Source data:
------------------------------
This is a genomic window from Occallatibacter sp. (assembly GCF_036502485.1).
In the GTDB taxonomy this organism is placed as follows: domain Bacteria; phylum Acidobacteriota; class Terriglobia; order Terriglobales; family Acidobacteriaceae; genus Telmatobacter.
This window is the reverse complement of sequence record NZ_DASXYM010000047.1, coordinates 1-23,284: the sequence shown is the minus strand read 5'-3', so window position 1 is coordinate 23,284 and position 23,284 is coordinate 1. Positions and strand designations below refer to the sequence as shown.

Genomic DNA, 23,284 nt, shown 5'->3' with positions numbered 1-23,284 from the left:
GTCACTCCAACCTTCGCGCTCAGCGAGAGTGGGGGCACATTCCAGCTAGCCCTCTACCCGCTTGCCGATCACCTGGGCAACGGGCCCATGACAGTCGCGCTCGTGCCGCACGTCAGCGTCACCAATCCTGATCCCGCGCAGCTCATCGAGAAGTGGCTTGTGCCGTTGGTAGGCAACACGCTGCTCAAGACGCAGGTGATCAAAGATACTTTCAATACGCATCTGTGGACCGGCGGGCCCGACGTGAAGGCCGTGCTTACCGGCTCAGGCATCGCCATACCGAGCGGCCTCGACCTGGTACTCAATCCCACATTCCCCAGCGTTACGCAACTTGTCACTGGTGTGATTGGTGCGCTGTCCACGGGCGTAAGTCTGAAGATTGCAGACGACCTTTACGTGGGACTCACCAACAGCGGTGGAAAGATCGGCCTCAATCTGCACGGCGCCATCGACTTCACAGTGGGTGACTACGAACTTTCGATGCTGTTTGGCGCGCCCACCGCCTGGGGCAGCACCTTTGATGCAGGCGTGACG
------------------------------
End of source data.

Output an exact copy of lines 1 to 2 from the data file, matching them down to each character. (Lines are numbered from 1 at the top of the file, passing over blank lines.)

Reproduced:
This is a genomic window from Occallatibacter sp. (assembly GCF_036502485.1).
In the GTDB taxonomy this organism is placed as follows: domain Bacteria; phylum Acidobacteriota; class Terriglobia; order Terriglobales; family Acidobacteriaceae; genus Telmatobacter.